Supreme Court Decision Protects Right to Immigration Advice
“Immigration law can be complex and it is a legal specialty of its own.”
–Justice Alito, US Supreme Court in Padilla v. Kentucky, Slip Opinion, Decided March 31, 2010
The case, Padilla v. Kentucky, involved a Vietnam War veteran who has resided lawfully in the U.S. for over 40 years. His lawyer told him not to worry about the immigration consequences of pleading guilty to a crime, but that advice was wrong. In fact, the guilty plea made Mr. Padilla subject to mandatory deportation from the United States. The Court held that criminal defense lawyers must advise their noncitizen clients about the risk of deportation if they accept a guilty plea.
The Court recognized that current immigration laws impose harsh and mandatory deportation consequences onto criminal convictions, and that Congress eliminated from these laws the Attorney General’s discretionary authority to cancel removal. The Court said, “These changes to our immigration law have dramatically raised the stakes of a noncitizen’s criminal conviction. The importance of accurate legal advice for noncitizens accused of crimes has never been more important.”
Although defense attorneys are under no obligation to advise defendants about the immigration consequences of a guilty plea, an attorney who does provide such advice “has a duty to avoid doing so incompetently.” However, because any defendant faced with deportation can allege that his defense counsel’s advice prejudiced their plea decision; courts must find prejudice only when a rational defendant would have insisted on going to trial. According to the court, because going to trial might have exposed Padilla to a longer sentence than he would have received after pleading guilty, Padilla could not rationally have chosen to forgo a guilty plea and proceed to trial.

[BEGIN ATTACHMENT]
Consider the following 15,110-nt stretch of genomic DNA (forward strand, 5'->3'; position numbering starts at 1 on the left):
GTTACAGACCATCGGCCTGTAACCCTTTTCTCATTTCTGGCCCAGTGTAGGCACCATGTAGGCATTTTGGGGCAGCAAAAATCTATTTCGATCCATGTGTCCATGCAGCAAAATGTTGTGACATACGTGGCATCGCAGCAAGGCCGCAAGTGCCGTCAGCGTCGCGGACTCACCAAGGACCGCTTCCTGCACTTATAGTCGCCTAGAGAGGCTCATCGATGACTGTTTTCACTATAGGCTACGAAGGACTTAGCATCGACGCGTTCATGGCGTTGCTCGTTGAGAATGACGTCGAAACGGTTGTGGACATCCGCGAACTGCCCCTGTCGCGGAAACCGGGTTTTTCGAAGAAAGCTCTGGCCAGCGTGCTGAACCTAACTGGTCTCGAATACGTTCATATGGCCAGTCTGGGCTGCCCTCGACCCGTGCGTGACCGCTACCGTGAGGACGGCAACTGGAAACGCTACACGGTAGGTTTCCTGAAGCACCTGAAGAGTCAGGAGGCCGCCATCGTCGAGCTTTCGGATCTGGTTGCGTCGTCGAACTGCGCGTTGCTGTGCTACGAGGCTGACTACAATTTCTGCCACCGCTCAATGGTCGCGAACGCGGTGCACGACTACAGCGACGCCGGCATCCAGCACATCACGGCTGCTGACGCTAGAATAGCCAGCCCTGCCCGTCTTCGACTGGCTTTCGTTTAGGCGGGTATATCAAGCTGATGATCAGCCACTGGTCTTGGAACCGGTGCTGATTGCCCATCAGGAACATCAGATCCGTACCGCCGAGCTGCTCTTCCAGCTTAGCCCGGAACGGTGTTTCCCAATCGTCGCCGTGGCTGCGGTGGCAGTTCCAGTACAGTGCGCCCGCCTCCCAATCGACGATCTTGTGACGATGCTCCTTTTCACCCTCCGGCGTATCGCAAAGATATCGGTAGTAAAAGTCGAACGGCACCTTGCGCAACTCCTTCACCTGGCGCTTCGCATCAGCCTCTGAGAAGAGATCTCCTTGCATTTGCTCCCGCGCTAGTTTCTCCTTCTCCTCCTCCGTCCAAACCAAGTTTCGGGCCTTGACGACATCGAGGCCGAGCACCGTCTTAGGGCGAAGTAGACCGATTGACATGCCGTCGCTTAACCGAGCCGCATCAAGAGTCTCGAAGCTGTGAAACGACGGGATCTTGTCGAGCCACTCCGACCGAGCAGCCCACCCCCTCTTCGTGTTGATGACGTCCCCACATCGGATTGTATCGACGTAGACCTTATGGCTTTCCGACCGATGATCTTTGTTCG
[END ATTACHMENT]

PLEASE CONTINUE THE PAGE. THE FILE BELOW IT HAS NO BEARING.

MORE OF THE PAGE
Today’s decision also reminds us that ultimately, the increased criminalization of immigration law and lack of flexibility has resulted in harsh results. Congress should do its part to restore immigration judges’ discretion to consider the particular circumstances in a person’s case, thus affording each person facing deportation an individualized and fair opportunity to be heard.